But the contingent beneficiaries generally need to be in place on the retirement account before the owner dies.

  4. Split up the accounts

    When a retirement account owner has more than one beneficiary in mind, often the easiest route is to simply split up one account using percentage shares that add up to “100.”

    But after the retirement account owner dies, multiple non-spouse beneficiaries of one retirement account may have to begin taking RMDs according to the life expectancy of the oldest beneficiary.

    It's not a big issue if all of the beneficiaries are close to each other in age. However, if the age range of the inheritors spans several decades, the RMDs (and the income tax bill from the RMDs) could be much larger than if the account had been split up according to each designated beneficiary before the owner died.

    It may be possible to split up the account during a short period after the owner's death, and then use the RMD schedule that corresponds to each beneficiary.

    But it's probably more prudent to address the issue with the IRA owner now, while he's able to have input on the eventual outcome.

  5. Do the beneficiaries a big favor

    Don't limit your questions about designated beneficiaries to just name, birth date, and Social Security number. At a minimum, more knowledge about them makes it more likely that you'll maintain the relationship (and assets) in the future.

    More importantly, you might find out a way to save the wealthier beneficiaries a bundle in future income taxes — which should really get you in their good graces.

    The solution is to suggest that the older IRA owners who are in a lower tax bracket now convert their IRA to a Roth IRA, and pay any ensuing income taxes at their lower rate.

    Once the Roth IRA owner passes away, the beneficiaries are still required to make required minimum distributions (RMDs) from the inherited Roth IRA, according the normal IRS life expectancy tables.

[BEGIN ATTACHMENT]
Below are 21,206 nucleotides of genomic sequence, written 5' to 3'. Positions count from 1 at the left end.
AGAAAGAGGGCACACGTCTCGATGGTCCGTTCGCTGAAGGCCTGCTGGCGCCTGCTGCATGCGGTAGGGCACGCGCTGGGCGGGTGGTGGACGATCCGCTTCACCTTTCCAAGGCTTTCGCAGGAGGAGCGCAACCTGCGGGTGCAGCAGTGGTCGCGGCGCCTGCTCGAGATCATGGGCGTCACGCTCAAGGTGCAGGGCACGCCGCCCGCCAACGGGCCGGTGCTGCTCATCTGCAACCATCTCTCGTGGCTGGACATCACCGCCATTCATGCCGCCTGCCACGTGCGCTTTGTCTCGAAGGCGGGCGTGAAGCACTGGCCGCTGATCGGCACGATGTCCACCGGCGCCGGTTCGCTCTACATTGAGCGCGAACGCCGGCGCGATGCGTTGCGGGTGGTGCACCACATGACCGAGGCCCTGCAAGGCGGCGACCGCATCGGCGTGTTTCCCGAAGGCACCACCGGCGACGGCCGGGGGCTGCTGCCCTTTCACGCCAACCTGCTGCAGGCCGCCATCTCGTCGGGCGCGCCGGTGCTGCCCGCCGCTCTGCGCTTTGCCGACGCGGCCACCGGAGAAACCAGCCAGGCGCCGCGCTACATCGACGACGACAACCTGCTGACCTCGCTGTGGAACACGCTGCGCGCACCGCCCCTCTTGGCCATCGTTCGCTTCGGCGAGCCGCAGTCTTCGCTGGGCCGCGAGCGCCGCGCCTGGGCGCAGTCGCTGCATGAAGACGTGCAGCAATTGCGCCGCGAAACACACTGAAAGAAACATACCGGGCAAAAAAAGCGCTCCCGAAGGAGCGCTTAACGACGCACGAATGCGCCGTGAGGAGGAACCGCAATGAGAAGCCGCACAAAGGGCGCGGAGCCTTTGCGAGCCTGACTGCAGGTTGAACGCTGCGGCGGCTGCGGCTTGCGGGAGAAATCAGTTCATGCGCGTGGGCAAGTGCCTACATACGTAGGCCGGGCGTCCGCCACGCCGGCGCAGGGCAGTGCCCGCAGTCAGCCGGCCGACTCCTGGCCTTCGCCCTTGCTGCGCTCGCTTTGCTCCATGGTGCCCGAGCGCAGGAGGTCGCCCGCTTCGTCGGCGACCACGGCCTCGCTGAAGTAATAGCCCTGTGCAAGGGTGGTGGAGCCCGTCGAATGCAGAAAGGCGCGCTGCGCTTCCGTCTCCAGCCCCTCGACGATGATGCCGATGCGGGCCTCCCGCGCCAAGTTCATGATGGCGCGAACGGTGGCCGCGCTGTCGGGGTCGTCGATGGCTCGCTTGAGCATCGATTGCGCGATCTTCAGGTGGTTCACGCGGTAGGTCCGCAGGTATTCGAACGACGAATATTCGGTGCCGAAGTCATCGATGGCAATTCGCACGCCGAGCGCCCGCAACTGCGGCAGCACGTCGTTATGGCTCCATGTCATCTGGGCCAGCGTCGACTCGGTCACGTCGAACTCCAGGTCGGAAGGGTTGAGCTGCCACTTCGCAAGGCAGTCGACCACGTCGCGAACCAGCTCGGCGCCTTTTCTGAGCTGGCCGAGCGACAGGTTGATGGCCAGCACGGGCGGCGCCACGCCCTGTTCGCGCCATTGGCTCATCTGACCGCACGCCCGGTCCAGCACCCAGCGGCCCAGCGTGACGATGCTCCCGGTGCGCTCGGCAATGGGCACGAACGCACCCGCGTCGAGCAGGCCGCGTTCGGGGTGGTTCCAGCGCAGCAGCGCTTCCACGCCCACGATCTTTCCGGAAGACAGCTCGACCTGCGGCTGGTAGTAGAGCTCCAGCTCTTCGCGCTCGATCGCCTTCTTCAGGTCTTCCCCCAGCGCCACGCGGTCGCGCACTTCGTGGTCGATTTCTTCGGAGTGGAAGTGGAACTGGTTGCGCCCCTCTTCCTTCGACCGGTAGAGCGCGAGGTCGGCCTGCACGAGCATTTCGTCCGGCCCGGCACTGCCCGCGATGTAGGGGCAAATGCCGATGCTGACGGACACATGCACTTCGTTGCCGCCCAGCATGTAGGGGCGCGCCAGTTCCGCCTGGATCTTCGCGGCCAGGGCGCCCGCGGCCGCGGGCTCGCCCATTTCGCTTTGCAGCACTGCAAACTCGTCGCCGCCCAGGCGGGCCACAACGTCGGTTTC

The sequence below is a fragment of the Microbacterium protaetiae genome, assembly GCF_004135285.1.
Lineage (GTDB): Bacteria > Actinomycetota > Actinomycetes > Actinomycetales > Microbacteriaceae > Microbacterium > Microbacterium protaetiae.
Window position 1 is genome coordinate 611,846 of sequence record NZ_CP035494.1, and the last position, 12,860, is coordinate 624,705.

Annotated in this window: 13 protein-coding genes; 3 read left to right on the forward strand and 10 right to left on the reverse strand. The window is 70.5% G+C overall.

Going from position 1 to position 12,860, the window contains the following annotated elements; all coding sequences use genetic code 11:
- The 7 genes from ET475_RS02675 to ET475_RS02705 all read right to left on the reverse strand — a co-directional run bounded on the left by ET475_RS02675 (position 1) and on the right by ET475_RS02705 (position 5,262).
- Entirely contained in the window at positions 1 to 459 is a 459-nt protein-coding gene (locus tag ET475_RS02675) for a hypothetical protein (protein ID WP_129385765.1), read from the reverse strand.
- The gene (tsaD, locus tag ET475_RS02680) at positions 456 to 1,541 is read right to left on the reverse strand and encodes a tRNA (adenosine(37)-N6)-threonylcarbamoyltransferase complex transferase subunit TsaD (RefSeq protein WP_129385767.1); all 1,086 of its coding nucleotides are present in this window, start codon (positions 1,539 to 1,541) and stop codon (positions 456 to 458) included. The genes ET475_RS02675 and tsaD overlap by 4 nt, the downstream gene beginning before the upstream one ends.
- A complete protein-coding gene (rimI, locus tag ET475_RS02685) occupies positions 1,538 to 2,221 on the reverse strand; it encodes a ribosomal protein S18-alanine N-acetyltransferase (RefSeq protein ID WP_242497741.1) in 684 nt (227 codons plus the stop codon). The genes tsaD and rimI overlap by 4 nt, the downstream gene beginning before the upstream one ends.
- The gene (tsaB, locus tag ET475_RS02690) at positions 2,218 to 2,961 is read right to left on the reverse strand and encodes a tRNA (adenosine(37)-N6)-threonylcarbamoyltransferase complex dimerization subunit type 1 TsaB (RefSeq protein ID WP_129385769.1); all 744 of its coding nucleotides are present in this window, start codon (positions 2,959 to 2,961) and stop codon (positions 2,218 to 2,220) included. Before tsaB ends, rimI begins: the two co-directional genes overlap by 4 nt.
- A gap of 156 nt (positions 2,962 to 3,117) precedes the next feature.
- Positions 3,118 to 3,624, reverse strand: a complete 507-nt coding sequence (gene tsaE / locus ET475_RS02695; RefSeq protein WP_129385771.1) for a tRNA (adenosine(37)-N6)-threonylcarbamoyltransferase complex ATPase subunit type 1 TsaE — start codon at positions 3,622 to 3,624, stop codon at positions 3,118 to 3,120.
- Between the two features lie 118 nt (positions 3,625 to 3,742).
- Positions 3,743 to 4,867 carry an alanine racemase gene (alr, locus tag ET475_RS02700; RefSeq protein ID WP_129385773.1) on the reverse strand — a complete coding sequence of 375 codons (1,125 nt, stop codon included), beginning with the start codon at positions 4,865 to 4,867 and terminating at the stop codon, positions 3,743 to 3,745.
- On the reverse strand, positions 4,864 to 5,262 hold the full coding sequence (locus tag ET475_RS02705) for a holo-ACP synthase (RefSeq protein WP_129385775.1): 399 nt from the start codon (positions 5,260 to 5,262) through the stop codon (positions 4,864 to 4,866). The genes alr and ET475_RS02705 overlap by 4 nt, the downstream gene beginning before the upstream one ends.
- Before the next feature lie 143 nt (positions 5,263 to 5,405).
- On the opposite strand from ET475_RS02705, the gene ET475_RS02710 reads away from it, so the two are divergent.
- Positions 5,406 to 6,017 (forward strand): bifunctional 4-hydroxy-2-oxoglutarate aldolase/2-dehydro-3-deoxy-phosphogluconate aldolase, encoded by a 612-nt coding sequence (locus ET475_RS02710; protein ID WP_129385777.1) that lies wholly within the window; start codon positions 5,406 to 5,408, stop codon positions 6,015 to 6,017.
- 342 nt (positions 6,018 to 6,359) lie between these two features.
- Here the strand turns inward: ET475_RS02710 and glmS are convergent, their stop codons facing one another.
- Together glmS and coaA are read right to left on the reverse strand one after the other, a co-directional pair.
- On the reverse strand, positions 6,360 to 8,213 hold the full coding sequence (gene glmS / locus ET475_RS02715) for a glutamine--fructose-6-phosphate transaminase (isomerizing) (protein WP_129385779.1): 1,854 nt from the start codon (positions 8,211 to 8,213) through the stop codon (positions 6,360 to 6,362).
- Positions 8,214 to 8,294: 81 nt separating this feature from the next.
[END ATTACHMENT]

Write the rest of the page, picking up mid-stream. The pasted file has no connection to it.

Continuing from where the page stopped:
But of course the distributions will be tax free. And other than the RMDs, any funds not needed by the beneficiary can remain in the Roth IRA, sheltered from taxation.

    When appropriate, well-heeled beneficiaries may even offer to reimburse the older IRA owners to cover the tax incurred on the conversion, subject to the annual gift tax laws.

  6. Give away the IRA

    Clients who intend to bequeath some of their assets to charity, as well as to family members or friends, may save a significant amount in eventual income taxes by leaving IRA accounts to the charity, and non-IRA money to the individuals.

The reason? When the qualified charity liquidates the IRA, it won't pay any income taxes on the amount, and any estate tax liability may benefit from the corresponding charitable deduction from the donation.

The individuals inheriting the non-IRA assets will be especially pleased if their inherited assets have a high amount of unrealized capital gains, and the heirs can “step-up” the cost basis of the assets.


Kevin McKinley CFP is Principal/Owner of McKinley Money LLC, an independent registered investment advisor. He is also the author of the book, Make Your Kid A Millionaire (Simon & Schuster), and provides speaking and consulting services on family financial planning topics. Find out more at